Why Jeremy Grantham is right and wrong on “the bubble”

Livewire has a terrific and lengthy interview with Jeremy Grantham that offers six major points:

  1. Value outperforms growth when inflation rises
  2. Career risk prevents most financial professional from acting on bubbles
  3. The 100-year downtrend in commodity prices is well and truly broken. Expect resources to be scarcer from here on
  4. This is not a simple case of overvaluation that can be easily dismissed. This is a bubble, and it’s serious
  5. Inflation hedges and commodities look attractive, US equities and residential housing looks very risky
  6. Time is short, the end could be just months away. Read the full thing to see what to expect as we get closer to the ‘pop’.

My responses.

  1. Yes.
  2. Yes.
  3. Yes and no. Rising EMs and Western MMT can deliver ongoing demand but there is no structural shortage of any commodity that I follow. Moreover, the coming cycle with US growth leading and Chinese growth lagging is not good for commodities. It is bad.
  4. Yes.
  5. Meh. Why would you, on one hand, argue we’re in a bubble that’s on the verge of popping and, on the other, argue for inflation hedges? If you think it’s going to bust then you need deflation hedges. Unless you reckon that a massive market bust will not hurt growth, which is not the case. Commodities do not “look attractive”. China is tightening aggressively on its construction sectors. This is the key driver of demand for metals. This disconnect is eerily similar to Grantham’s declaration of the same thesis in 2011 just before a historic commodities crash.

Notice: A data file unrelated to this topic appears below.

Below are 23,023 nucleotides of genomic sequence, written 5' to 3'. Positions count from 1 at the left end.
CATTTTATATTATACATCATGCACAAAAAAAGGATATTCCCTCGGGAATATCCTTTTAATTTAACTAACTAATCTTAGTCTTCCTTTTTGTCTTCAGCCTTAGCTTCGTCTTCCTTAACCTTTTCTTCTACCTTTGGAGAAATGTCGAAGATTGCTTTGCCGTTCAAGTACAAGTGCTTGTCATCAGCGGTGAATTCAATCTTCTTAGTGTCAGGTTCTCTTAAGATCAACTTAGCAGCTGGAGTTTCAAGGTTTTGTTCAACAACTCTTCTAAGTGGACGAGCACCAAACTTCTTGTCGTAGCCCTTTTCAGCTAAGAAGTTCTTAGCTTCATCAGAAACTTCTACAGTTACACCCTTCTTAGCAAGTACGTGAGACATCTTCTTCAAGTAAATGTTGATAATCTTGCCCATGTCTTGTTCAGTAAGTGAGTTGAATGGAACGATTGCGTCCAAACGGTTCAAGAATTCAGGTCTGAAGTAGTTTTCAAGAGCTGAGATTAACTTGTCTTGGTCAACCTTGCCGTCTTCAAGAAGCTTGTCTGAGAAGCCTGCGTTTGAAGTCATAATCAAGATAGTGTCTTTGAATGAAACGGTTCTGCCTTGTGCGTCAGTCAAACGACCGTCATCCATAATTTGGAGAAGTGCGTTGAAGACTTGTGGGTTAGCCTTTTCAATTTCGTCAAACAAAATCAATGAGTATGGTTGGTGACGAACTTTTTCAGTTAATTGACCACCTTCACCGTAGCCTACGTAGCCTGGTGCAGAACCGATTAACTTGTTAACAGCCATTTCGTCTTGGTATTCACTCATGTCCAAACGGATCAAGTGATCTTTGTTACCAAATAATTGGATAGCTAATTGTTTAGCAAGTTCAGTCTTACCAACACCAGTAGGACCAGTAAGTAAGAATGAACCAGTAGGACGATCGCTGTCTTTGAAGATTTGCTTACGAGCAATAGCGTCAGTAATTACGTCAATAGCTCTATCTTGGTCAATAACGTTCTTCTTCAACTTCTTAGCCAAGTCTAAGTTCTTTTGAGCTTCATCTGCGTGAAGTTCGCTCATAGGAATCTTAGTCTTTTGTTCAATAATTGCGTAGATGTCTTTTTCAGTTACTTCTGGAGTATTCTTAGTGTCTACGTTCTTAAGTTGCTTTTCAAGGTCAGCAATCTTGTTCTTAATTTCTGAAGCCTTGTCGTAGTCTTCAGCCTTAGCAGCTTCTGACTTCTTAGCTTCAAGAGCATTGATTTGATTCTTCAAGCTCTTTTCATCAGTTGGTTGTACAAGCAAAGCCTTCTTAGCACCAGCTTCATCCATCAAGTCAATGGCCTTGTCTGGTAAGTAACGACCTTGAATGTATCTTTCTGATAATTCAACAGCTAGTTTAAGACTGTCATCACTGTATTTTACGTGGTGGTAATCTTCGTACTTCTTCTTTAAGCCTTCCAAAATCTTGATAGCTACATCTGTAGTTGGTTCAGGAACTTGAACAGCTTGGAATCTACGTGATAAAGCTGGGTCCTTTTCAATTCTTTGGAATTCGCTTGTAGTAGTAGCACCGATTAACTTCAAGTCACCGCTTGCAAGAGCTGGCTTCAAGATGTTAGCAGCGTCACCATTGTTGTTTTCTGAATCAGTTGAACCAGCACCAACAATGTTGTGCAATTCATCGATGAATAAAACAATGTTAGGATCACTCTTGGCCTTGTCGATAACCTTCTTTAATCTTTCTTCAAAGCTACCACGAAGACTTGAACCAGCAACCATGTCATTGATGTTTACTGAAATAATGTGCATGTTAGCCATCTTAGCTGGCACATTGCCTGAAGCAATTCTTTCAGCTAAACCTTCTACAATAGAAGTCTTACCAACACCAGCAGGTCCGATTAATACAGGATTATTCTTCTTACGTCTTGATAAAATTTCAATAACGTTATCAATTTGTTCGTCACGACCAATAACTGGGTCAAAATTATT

6.  Yes. Various bubbles are bursting. Crypto, SPAC, profitless tech. The US is richly valued and housing is running away again. But the ongoing bust depends upon more inflation. As China tightens and the US slows, commodities will deflate again as supply-side blockages ease. Later in 2022, as the US economy grows out of COVID distortions and its labour market tightens on Biden stimulus, I expect US inflation to resume a higher path than before COVID. But not a particularly threatening one. Deflationary forces are still strong. Thus gauging when today’s everything bubble is going to burst is no simple matter. No bubble I have ever seen burst before interest rates jumped into it.
David Llewellyn-Smith

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